3 Types of ADHD Seen in Children
Attention-Deficit/Hyperactivity Disorder (ADHD) is a neurodevelopmental disorder that occurs in early childhood through adulthood. The term neurodevelopmental refers to a disorder of the brain that is related to challenges with learning, emotion regulation, self-regulation, and memory and develops over time as the individual grows. ADHD also has strong biological contributions with known heredity/genetics that make the largest contribution to the expression of the disorder. Where heredity does not appear to contribute to the diagnosis, issues that occur during pregnancy, prenatal exposure, low birth weight, high lead levels, prematurity and injury to the prefrontal regions of the brain have been found to contribute to being at risk for all types of ADHD. Rates of all types of ADHD include 3-7% of children and 2-5% of adults, with gender ratios at 3:1 M:F.
Furthermore, researchers identify three well researched type of ADHD. Moreover, as early as three years of age, children may exhibit detectable signs. As early as three years of age, psychologists can detect these symptoms. Challenges associated with most types of ADHD include delaying gratification, sustaining attention, behavioral inhibition, impulse control, concentrating on rote/boring tasks, difficulty with organization.
Below are described these three types of ADHD and their associated challenges:
1. ADHD, Predominantly Inattentive Type of ADHD (aka ADD):
- Associated with more daydreaming, sluggishness, passiveness, trouble with staying focused or selective attention (attending to one piece of more important information versus the other)
- Slow processing, mental fogginess and confusion
- Being socially quiet or apprehensiveness, hypo-activity
- Inconsistent memory retrieval
2. ADHD, Predominantly Hyperactive/Impulsive Presentation:
- Difficulties primarily with impulsive and hyperactive behavior
- Often fidgeting and tapping hands or feet or squirming in seat
- Leaves her place when it’s not time to do so
- Cannot engage in leisure activities quietly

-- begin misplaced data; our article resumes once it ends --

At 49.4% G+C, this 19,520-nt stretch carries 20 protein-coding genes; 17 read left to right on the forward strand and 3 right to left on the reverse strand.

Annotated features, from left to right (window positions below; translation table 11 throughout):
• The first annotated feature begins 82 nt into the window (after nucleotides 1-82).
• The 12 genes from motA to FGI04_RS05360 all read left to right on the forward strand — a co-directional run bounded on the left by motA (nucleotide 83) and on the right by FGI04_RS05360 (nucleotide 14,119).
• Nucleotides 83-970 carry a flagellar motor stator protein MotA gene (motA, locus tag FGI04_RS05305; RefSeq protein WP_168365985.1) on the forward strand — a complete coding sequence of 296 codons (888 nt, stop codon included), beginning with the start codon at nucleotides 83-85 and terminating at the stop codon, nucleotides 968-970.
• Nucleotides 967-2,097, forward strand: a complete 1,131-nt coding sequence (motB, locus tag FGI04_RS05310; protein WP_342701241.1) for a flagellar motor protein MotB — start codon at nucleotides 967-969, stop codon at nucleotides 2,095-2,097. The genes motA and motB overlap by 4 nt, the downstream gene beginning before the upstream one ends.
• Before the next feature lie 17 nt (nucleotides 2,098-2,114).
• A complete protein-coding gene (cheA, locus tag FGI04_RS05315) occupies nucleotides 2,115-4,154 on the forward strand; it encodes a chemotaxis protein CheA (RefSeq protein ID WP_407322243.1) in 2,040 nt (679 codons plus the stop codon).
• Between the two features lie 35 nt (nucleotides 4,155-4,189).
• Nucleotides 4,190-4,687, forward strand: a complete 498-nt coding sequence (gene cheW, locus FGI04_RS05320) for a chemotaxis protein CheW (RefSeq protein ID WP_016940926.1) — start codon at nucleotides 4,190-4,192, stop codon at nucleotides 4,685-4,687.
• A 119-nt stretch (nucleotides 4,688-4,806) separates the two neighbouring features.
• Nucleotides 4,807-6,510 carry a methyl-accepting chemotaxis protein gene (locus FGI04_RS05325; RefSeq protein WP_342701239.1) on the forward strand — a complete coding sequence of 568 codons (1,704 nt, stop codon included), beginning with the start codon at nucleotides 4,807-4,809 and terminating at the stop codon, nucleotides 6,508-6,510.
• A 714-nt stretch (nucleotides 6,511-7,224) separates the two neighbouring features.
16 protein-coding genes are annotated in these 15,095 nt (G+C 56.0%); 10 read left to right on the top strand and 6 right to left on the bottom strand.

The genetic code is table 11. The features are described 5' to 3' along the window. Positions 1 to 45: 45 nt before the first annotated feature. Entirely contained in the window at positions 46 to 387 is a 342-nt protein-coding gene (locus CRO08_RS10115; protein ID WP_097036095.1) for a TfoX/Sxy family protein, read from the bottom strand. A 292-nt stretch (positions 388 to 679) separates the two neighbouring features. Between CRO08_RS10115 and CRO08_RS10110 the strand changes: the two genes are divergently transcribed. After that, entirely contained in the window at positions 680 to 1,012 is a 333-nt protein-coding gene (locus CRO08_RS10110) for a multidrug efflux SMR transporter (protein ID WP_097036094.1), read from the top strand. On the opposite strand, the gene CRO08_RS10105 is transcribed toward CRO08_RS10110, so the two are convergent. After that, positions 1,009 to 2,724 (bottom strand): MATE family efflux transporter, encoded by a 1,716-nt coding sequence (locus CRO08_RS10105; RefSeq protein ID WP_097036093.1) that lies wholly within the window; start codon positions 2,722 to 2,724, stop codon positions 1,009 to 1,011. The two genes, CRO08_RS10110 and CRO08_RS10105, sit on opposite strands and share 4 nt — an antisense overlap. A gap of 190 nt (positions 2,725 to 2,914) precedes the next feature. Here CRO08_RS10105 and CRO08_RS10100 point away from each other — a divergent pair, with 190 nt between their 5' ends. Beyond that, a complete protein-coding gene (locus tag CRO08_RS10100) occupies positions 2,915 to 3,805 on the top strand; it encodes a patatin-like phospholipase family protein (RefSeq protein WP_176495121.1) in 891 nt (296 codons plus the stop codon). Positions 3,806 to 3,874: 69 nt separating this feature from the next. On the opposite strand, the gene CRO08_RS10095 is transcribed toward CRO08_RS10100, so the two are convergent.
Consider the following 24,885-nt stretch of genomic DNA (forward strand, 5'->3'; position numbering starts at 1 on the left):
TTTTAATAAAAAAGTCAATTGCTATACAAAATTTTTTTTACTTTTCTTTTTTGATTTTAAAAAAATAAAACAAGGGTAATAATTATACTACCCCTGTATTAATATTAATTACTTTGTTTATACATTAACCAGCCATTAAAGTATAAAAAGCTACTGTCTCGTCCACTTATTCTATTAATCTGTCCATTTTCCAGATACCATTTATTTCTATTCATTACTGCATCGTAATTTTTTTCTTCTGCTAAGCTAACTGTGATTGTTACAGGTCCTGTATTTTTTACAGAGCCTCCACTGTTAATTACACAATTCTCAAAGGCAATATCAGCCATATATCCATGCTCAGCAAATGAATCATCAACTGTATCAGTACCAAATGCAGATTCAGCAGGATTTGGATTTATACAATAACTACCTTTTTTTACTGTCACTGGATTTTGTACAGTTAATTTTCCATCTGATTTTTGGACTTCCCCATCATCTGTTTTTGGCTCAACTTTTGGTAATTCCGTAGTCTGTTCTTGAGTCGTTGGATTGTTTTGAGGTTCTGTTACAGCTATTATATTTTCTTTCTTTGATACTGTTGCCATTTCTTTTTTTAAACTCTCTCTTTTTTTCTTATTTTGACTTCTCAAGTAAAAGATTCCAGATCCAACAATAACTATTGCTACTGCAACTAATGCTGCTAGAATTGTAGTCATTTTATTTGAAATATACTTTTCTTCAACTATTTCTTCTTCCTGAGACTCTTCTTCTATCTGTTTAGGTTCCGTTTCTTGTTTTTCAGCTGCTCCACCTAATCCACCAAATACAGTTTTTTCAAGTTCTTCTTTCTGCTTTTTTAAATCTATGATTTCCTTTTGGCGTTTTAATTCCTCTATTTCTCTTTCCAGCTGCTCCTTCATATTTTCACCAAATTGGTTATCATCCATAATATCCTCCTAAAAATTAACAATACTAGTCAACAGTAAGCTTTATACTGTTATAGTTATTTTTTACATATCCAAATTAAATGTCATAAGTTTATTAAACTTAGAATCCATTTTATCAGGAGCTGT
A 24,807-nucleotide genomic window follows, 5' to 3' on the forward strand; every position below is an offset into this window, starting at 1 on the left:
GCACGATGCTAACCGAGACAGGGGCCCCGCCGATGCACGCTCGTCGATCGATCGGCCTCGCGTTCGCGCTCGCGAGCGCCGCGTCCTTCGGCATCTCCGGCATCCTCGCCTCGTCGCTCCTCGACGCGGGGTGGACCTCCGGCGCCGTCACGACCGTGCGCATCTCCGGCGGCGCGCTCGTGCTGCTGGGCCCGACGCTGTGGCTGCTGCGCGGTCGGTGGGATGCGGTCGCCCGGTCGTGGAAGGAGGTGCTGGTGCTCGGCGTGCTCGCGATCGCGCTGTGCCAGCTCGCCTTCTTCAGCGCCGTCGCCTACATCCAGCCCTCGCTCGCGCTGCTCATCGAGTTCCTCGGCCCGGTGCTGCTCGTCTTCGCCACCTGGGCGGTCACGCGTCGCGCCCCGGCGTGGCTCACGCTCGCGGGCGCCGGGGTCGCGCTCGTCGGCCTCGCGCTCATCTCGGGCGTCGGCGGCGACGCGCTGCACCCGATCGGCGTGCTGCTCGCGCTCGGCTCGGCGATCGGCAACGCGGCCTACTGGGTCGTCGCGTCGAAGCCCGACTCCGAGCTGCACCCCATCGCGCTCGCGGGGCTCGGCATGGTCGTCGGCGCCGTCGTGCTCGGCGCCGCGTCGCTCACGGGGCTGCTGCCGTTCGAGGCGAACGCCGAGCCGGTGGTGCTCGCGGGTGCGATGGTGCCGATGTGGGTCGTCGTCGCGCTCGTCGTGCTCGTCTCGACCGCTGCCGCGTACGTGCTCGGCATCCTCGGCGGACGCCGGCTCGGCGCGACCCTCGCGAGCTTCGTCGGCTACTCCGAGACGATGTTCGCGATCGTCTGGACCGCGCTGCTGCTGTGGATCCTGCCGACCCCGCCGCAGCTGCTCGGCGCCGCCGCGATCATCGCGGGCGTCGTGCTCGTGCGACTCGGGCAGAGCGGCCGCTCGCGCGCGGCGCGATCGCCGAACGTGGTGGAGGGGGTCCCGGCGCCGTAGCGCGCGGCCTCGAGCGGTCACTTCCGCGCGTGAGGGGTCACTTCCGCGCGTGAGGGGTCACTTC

- Talks excessively, interrupts others and/or blurts out answers
- Has difficulty waiting his/her turn
- Acts “on the go” as though driven by a motor and/or runs about
3. ADHD, Combined Presentation:
- Both symptoms from the Inattentive and Hyperactive/Impulsive Presentation
- The majority of ADHD diagnosis are combined presentation
- And research suggests children with this diagnosis are likely to develop their hyperactive and/or impulsive symptoms first (during the preschool years) and then eventually progress to developing the difficulties associated with attention and persistence within a few years of entering school and are then diagnosed as having the Combined Type.Identifying the correct type of ADHD is important. Therefore, comprehensive evaluations and testing are the first step in recognizing your child’s needs. An accurate understanding of the type of ADHD is relevant as it can guide therapy interventions and ways in which your child or teen can be supported in school and home life.
Additionally, for more information on 3 Types of ADHD Seen in Children and other ADHD related questions, contact us today to schedule your free phone consultation. And our psychologists can support you in taking the right step in the correct direction. We serve families in San Diego North County, including Carlsbad, Encinitas, Rancho Santa Fe, Escondido and surrounding cities.